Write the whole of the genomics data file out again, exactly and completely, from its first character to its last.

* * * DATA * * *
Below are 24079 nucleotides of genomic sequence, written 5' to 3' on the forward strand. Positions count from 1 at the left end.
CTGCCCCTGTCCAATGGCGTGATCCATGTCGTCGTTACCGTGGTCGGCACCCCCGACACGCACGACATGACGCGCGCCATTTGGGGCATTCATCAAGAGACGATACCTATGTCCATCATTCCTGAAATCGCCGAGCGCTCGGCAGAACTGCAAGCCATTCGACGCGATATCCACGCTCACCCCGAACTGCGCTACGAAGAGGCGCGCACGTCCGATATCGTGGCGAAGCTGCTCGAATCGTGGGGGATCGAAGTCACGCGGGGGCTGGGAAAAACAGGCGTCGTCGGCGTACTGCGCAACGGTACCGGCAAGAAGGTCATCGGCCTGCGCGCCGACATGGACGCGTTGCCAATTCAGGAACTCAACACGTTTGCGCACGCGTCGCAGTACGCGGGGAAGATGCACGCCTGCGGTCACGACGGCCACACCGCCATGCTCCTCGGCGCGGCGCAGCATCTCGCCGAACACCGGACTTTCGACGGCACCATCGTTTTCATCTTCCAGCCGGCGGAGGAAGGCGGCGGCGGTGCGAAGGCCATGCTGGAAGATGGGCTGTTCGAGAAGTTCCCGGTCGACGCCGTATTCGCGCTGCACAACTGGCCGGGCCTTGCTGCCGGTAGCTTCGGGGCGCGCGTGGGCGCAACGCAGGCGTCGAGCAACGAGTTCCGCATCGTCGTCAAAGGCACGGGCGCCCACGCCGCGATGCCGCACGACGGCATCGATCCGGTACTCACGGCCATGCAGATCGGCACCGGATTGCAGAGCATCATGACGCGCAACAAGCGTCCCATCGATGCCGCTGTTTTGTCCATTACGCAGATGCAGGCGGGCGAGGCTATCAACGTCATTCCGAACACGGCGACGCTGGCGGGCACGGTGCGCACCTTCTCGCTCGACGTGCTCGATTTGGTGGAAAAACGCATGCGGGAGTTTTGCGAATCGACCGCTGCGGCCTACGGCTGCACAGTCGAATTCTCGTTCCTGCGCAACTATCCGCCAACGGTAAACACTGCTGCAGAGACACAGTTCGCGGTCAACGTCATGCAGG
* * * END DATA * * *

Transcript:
Below are 24079 nucleotides of genomic sequence, written 5' to 3' on the forward strand. Positions count from 1 at the left end.
CTGCCCCTGTCCAATGGCGTGATCCATGTCGTCGTTACCGTGGTCGGCACCCCCGACACGCACGACATGACGCGCGCCATTTGGGGCATTCATCAAGAGACGATACCTATGTCCATCATTCCTGAAATCGCCGAGCGCTCGGCAGAACTGCAAGCCATTCGACGCGATATCCACGCTCACCCCGAACTGCGCTACGAAGAGGCGCGCACGTCCGATATCGTGGCGAAGCTGCTCGAATCGTGGGGGATCGAAGTCACGCGGGGGCTGGGAAAAACAGGCGTCGTCGGCGTACTGCGCAACGGTACCGGCAAGAAGGTCATCGGCCTGCGCGCCGACATGGACGCGTTGCCAATTCAGGAACTCAACACGTTTGCGCACGCGTCGCAGTACGCGGGGAAGATGCACGCCTGCGGTCACGACGGCCACACCGCCATGCTCCTCGGCGCGGCGCAGCATCTCGCCGAACACCGGACTTTCGACGGCACCATCGTTTTCATCTTCCAGCCGGCGGAGGAAGGCGGCGGCGGTGCGAAGGCCATGCTGGAAGATGGGCTGTTCGAGAAGTTCCCGGTCGACGCCGTATTCGCGCTGCACAACTGGCCGGGCCTTGCTGCCGGTAGCTTCGGGGCGCGCGTGGGCGCAACGCAGGCGTCGAGCAACGAGTTCCGCATCGTCGTCAAAGGCACGGGCGCCCACGCCGCGATGCCGCACGACGGCATCGATCCGGTACTCACGGCCATGCAGATCGGCACCGGATTGCAGAGCATCATGACGCGCAACAAGCGTCCCATCGATGCCGCTGTTTTGTCCATTACGCAGATGCAGGCGGGCGAGGCTATCAACGTCATTCCGAACACGGCGACGCTGGCGGGCACGGTGCGCACCTTCTCGCTCGACGTGCTCGATTTGGTGGAAAAACGCATGCGGGAGTTTTGCGAATCGACCGCTGCGGCCTACGGCTGCACAGTCGAATTCTCGTTCCTGCGCAACTATCCGCCAACGGTAAACACTGCTGCAGAGACACAGTTCGCGGTCAACGTCATGCAGG